While the original recipe called for a ragout prepared with chicken giblets, the seasonings have since become more and more creative, although a classic of Roman cuisine remains ‘Supplì al telefono‘ (meaning Supplì on the phone) prepared with mozzarella cheese inside and amusingly named so to describe the moment when it breaks in half to be eaten, forming a long, stringy mozzarella dripping that is reminiscent of the telephone sets before the advent of wireless devices.

My proposal

So here is my Supplì which I wanted to dedicate to our country to which, never more than now, we must show a sense of belonging and support. So my Supplì ‘Viva l’Italia’ wants to wish all of us who live in this country to find the positive energy we need in this moment of restart. And you know who I wanted to give it to? To my friend Lucia, companion of adventures and help in my cooking classes, the friend who made me find shopping bags right in front of this gate in the most difficult moments of our quarantine.

Il supplì regalato alla mia amica Lucia

The supplì given to my friend Lucia

I made my Supplì using a delicious tomato risotto (drawing inspiration from my Mediterranean Risottowith a few minor changes) which I cooked by doubling the amount so that I would have half to make 8 Supplì. The other change was the cooking: in order to avoid fried food, which in our house should be eaten in moderation, I cooked the supplì in the oven under the grill and they turned out delicious!!!!

I supplì al pomodoro farciti di pesto di rucola e formaggio filante

Tomato supplì stuffed with rocket pesto and stringy cheese

Viva l’Italia vegetarian supplì  

24.35g carbohydrates per 100g

Ingredients for the risotto for 8 supplì

  • approx. 2 litres of previously prepared vegetable stock
  • 360g Vialone nano rice
  • 300g tomato sauce
  • 60g grated Parmesan cheese
  • 40g butter
  • 30g carrots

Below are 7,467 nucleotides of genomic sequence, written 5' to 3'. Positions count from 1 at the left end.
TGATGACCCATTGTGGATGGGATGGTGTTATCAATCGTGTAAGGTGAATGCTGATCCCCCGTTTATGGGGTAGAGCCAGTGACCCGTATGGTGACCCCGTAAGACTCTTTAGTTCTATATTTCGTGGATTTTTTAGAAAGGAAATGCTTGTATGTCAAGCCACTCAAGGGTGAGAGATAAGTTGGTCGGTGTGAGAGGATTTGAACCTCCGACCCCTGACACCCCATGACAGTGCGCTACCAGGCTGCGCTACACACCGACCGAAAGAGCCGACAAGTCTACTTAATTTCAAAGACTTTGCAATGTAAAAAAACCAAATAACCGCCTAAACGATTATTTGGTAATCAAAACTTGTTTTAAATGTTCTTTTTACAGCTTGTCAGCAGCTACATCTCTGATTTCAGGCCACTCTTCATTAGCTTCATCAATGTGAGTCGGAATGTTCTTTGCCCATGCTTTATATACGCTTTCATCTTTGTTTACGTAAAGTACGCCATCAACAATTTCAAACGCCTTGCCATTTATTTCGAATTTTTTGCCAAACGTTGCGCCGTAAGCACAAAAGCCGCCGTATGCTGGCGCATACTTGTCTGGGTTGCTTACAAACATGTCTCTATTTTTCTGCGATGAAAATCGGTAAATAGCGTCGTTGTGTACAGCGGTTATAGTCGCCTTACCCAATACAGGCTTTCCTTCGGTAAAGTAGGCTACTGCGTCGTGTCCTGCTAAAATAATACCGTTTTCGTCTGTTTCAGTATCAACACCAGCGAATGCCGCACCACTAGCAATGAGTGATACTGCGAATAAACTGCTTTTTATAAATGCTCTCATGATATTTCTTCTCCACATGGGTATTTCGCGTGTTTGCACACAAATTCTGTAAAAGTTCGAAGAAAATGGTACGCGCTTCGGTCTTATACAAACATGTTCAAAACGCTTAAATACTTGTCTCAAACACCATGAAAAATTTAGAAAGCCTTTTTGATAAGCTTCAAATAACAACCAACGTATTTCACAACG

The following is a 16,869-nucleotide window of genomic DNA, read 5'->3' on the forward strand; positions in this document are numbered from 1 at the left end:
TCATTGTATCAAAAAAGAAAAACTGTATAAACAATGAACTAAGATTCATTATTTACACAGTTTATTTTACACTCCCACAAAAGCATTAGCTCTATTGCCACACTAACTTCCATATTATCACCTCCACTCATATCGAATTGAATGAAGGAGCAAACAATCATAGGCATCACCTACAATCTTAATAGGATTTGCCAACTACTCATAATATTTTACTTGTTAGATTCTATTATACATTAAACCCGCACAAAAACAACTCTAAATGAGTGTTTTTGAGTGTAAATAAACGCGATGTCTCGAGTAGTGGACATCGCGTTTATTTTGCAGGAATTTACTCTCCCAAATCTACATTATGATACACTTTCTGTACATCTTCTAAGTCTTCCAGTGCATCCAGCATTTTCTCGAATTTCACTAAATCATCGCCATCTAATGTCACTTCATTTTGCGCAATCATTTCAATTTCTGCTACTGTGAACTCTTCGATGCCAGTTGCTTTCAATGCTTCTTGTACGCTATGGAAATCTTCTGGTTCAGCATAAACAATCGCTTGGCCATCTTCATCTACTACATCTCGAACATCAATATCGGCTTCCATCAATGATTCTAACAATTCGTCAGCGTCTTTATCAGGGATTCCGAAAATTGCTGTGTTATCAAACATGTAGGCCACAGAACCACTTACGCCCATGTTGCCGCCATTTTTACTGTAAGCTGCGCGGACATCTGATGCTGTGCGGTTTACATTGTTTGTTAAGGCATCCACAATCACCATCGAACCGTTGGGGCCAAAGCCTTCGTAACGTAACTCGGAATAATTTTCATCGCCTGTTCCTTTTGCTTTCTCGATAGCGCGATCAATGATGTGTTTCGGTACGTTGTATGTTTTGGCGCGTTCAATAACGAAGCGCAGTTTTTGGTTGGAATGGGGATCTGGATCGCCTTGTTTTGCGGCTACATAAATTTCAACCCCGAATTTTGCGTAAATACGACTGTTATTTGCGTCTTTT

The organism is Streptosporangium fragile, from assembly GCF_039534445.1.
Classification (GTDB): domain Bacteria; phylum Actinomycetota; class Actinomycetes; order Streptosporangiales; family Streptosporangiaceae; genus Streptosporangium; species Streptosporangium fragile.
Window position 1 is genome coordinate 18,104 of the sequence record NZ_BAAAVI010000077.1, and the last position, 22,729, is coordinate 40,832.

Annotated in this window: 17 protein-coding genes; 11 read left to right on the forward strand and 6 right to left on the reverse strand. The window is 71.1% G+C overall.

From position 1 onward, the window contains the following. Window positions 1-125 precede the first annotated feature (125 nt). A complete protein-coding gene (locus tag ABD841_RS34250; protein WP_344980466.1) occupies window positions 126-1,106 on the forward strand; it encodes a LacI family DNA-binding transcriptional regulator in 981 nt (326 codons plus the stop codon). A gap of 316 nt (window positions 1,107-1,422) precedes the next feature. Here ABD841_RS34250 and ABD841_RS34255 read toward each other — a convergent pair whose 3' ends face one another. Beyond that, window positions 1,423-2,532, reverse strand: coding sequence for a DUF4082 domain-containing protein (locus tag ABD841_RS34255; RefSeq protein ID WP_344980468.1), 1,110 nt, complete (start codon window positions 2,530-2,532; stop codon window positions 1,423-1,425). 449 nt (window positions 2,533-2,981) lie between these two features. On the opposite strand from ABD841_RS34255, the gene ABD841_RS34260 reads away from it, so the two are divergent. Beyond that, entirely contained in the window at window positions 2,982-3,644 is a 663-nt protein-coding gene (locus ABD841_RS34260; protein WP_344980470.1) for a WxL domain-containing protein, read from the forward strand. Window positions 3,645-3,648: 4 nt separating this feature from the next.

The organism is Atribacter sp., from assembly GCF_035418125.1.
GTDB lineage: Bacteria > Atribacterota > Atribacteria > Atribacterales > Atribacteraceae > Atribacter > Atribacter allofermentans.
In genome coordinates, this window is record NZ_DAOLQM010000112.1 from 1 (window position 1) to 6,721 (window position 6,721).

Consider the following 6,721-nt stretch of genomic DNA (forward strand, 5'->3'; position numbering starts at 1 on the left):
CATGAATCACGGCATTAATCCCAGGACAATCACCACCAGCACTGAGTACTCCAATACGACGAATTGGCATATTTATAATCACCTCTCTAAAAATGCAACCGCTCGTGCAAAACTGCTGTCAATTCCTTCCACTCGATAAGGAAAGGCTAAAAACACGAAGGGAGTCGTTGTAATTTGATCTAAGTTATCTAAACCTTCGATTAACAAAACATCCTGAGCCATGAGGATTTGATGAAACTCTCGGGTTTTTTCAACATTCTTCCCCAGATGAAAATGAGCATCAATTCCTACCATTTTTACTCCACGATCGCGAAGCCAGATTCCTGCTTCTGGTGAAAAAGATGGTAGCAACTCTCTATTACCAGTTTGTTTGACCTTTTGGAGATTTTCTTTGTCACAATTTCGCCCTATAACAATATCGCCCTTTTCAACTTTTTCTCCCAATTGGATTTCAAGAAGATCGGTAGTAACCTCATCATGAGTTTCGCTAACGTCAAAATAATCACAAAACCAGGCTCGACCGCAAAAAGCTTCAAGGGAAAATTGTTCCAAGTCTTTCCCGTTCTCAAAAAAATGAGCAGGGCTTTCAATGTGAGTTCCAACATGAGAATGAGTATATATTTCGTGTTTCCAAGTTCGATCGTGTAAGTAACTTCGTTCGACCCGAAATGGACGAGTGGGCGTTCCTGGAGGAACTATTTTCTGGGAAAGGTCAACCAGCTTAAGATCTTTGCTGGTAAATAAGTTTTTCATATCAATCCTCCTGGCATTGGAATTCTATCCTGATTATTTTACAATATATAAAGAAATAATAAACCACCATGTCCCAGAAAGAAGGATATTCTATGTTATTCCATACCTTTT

• 30g leek
  • 20g extra virgin olive oil
  • 15g celery
  • 1 egg
  • salt, pepper, chilli

Ingredients for the stuffing

  • 240g buffalo Bergamino cheese (or any cheese melting easily)
  • 160g breadcrumbs** (20g per supplì)
  • 70g rocket
  • 50g almonds, peeled
  • 2 basil leaves
  • extra virgin olive oil
  • salt and pepper

**Ingredients specific for celiacs

*Ingredients whose labels must read “gluten-free” (or, in Italy, present on  Prontuario AIC)


  1. Put the extra virgin olive oil in a saucepan with the chopped leek, carrot and celery. Let the mince soften and brown, then add the tomato sauce, a pinch of salt and a ladle of stock; let it cook for about 15 minutes, then whisk to obtain an even sauce and set it aside.
  2. Start preparing the rice. Put a little oil in a pan and toast the rice on a high heat (it took me 3 minutes to get the grains well transparent with the white central part). Start adding the boiling stock. Continue stirring and add stock only when the rice is almost dry. After about 5 minutes, add the tomato sauce and continue to cook the risotto. When the rice is still al dente, turn off the heat and start stirring by adding the butter and grated Parmesan cheese and continue stirring until the rice is completely blended and creamy. Let the risotto cool down, then add the whole egg and mix thoroughly; let it cool down.
  3. Meanwhile, prepare the rocket cream. Put a saucepan of water on the stove, add salt and bring to the boil; blanch the rocket for 30 seconds, drain it (retaining the cooking water) and throw it into ice water.
  4. Put the peeled almonds in a blender and blend them to a flour; add the drained rocket, 2 basil leaves, a few tablespoons of extra virgin olive oil, salt and pepper and blend to a cream, adding a tablespoon of cooking water from the rocket if necessary.